Wadi Nakhar, Oman
Known as the Grand Canyon of Oman, this remote valley located on Oman’s highest mountain, Jebel Shams (mountain of sun) in the Al Hajar mountain range, two hours from the capital city of Muscat. Trekking through this rugged terrain allows visitors to experience history and view extremely rare plant life and a body of water so blue, it mirrors the sky on some days. A walking tour of Oman with Butterfield & Robinson gives travelers the option to hike along the rim, picnic or swim, and explore the historic village of Akhar. “Our day at Wadi Nakhar is the highlight of our Oman Walking trip. It offers both stunning views along the rim of the gorge, or a hike deep into the valley itself where rare vegetation, rock formations, and a beautiful body of water await,” says Nathan Lane, Oman region manager, Butterfield & Robinson. “On the outer rim, there is a narrow access point that leads to the Balcony Walk—a 50-foot wide ledge, perched in the middle of the canyon, running about three miles long and leading to an abandoned village.”
The Burren, Ireland
Courtesy Exodus Travels
Set in County Clare in southwest Ireland, the Burren region is home to one of the most extensive areas of limestone pavement in Europe, a rare global land form. The vast windswept landscape features a cracked pavement of glacial-era gray limestone, dramatic cliffs and caves, lakes, rock formations, and archaeological sites. “In some parts of the Burren, you have the visual aspect of ‘the bones of the planet’ juxtaposed with the region’s other great drama, the ocean,” says Tony Kirby of Heart of Burren Walks. During the spring, the Burren showcases 75 percent of Ireland’s wildflowers, offering a colorful contrast to the stark beauty of the lunar-like landscape. “It does not stop at the geology and the botany,” says Kirby. “The region is a memorial to bygone cultures with over 2,000 archaeological monuments in the 200 square miles.” Other parts of the region include Doolin, the country’s hub for music, and the picturesque Cliffs of Moher. Here are 14 more undiscovered gems of Ireland.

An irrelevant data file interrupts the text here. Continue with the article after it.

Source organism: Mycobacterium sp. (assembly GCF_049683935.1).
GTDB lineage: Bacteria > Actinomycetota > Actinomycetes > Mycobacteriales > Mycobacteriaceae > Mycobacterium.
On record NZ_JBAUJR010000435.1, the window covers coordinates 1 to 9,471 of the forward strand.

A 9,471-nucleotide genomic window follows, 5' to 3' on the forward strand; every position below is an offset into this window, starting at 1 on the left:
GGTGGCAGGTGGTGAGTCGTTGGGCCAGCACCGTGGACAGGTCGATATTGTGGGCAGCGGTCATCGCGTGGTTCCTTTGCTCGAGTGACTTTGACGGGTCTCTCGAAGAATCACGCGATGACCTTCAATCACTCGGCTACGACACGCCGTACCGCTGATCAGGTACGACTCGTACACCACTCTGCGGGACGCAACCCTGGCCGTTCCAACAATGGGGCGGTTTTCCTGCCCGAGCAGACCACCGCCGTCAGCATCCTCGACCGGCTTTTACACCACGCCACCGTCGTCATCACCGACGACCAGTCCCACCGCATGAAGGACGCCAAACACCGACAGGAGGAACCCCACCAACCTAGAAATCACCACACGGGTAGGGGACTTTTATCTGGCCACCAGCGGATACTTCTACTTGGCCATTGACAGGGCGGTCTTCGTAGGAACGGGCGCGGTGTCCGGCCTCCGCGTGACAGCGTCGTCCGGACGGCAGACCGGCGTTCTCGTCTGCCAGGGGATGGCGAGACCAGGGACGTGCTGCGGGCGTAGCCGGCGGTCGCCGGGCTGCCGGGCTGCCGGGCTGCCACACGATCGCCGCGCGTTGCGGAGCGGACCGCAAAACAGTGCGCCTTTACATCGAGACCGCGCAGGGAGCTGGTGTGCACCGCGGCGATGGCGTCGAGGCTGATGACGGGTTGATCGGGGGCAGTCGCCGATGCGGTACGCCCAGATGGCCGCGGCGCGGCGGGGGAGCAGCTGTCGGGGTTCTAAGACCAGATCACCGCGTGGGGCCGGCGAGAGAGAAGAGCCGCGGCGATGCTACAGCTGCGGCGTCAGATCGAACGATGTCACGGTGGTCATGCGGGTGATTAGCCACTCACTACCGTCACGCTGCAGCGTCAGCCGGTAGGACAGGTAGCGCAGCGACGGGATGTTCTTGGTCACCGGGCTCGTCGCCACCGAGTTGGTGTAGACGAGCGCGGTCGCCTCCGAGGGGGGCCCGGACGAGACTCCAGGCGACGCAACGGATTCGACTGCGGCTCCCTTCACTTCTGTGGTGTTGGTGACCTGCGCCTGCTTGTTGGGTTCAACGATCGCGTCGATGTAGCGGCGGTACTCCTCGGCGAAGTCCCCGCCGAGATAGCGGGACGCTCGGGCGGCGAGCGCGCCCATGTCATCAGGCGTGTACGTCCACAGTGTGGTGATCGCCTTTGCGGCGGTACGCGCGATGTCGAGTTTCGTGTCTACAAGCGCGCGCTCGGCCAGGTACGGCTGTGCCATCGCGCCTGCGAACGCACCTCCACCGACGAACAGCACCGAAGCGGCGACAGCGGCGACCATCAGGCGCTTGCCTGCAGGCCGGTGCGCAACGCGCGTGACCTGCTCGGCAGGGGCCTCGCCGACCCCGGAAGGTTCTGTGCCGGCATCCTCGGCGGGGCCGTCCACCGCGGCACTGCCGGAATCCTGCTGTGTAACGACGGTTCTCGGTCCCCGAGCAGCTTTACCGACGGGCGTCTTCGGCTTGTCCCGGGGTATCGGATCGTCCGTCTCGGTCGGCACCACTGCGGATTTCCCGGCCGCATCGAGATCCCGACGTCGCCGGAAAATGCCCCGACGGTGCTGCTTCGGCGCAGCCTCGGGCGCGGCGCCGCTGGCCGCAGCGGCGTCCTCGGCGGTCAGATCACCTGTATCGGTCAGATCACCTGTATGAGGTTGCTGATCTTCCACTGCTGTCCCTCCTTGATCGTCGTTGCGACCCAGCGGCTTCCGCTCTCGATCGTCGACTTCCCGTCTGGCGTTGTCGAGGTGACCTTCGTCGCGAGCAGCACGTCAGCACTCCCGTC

Kravica Waterfalls, Bosnia
Courtesy Exodus Travels
Hidden in Europe’s last jungle along Bosnia’s Trebižat River is a series of waterfalls that could pass for the little sister of Niagara Falls. Remote and difficult to locate without a guide, the destination offers the chance to swim in frigid waters beneath a cascade of water that plunges from 83-foot-high cliffs into a natural lake (there’s even a rope swing). “The entire area is exceptionally green with chaste trees, poplars, and figs,” says Samer Hajric, Exodus mountain guide and program coordinator. “The rock and tuff formations host thick lichen, moss, and grass, giving them an emerald color—there are hardly any man made formations near the falls to interfere with the natural environment.” While the Kravice waterfalls are not big in terms of size, they are comparable to Krka or Plitvice National Parks in Croatia, but are less busy, explains Hajric. Here are more of the world’s most incredible waterfalls.